Tag Archives: Berlin

The Landlady by Brendan Nash (Nollendorf Press, 2019)

A page-turner of a novel, reminiscent of Armisted Maupin’s TALES OF THE CITY. This city, however, is Berlin in the twenties instead of San Francisco in the 70s. Prices are out of control and rising every day. Everything is changing, and survival means being open to whatever comes next, to be modern. Meta has always been well off but soon won’t be able to pay the rent on the large apartment she’s taken for granted the last two decades. Her landlady, Esther, manages the apartment building and is the widow of Meta’s long-term lover. Esther’s son Pieps, works delivering coal by day but by night explores Berlin’s gay hot spots, where he’s sometimes mistaken for a rent-boy. He falls in love with Frank, who claims to be an actor from America but is actually a drug-addicted  ship’s steward trying to pack in as much of Berlin as he can in his week’s leave. Eva, Meta’s maid, becomes lovers with Lotte, the woman who pulls the strings in Berlin’s most fashionable queer clubs. Claire Waldorff is known by all and Claire knows a certain Marlene. A great read, with the city itself as a main character, and Berlin’s legendary queer nightclubs of the era as  historical settings  which the appealing fictional characters move through in search of their desires. I’m now eager to read Bredan Nash’s follow-up, THE DIRECTOR.


First chapter of THE DIRECTOR begins with the arrival of Paul Whiteman in Berlin, from Vienna, with a certain journalist in tow, not yet named but clearly the young Billy Wilder. So, exciting from the first!

The book may be purchased directly at http://www.baxterjardine.com

José Arroyo

In Conversation with Finn Jackson Ballard

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I´m a teacher. Few things make me happier than to see students doing well after graduation. And it positively gladdened my heart to see the life that Finn Jackson Ballard has made for himself in Berlin: a PhD in Film Studies, a historian of Berlin queer cultures of the last century with a focus on the Weimar period, a tour guide non-pareil, now himself a teacher and Lecturer. I first met Finn when he was Eimear: brilliant, soft-spoken, brave; mindful of the ways she spoke and conscious of the various effects speech might have on others.  I remember meeting Eimear for coffee when she first told me she was transitioning and feeling somewhat like my mother when I first came out to her: I foresaw trouble, danger, possibly a gory death in some ditch. Unlike my mother, I did not say this, and tried to find a way to be supportive but careful. Had she thought everything through? She had.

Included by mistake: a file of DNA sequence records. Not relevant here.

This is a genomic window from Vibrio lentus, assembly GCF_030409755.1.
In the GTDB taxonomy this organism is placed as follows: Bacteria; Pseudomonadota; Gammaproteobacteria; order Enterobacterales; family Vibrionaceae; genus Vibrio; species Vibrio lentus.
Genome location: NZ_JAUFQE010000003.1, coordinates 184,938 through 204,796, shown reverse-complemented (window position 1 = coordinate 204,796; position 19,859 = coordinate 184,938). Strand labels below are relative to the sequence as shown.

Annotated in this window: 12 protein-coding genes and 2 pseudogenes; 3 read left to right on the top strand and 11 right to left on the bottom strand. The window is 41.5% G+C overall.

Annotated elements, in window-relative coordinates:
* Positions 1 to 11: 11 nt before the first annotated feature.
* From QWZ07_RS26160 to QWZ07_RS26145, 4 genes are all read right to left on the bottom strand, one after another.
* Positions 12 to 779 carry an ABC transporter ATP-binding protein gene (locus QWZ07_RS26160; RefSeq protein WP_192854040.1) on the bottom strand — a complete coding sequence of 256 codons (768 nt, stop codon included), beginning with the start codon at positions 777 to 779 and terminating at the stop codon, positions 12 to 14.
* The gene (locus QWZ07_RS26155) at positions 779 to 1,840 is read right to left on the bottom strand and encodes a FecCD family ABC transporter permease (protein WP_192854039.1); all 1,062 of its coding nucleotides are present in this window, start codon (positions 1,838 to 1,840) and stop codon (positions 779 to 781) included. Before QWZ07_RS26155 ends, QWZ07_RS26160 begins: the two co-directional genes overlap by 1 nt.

There´s a wonderful moment in Almodóvar´s All About My Mother where Agrado, a trans person played by Antonia San Juan, gets on stage and tells the audience how much her various body parts had cost. Most of what makes her ‘her’ is artificial. But she ends by saying that one is most authentic, most true to oneself, the closer one gets to the person they imagined themselves to be. It´s telling that a gentle man, a man who is gentle, is Finn´s choice.

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The podcast below took place in Finn´s apartment in Berlin, late-night, with his dogs sprawled around us, occasionally biting on some squeaky toy. I´ve wanted to keep the atmosphere, the flow, the ways conversation reveals as it meanders so I´ve not cut anything.

Like many people my age, I feel a bit at sea on trans issues. I want to be helpful but know I also need to change entrenched ways of thinking: to be better informed. We all need to be really, and few people are as knowledgeable and articulate on the issue as Finn.

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In the podcast (below, at the bottom) we talk about adolescence and being disassociated from one´s body; hormones, chest surgery, the processes involved in getting closer to the idea of who one wants to be; screenings, psychological evaluations; how it´s a bit like going through puberty again, looking in the mirror constantly to spot gradual changes; how life became easier once people saw him as a man rather than as a trans person; how privileged he feels at having an experience and insight into how it is to live as a woman; how more comfortable he feels with the effeminate rather than feminine. We talk of Northern Ireland and Berlin; we reflect on gender, how theory enable ways of being; how history helps to develop those ideas; the importance of ‘ancestors’; and much more.

Listening back, I´m even more appreciative of his kindness, his knowledge, his openness, his sense of adventure, the lilting accent, the way his answers to my questions are both free-flowing and thought through, precise. We can all learn a lot from Finn. I certainly did.

José Arroyo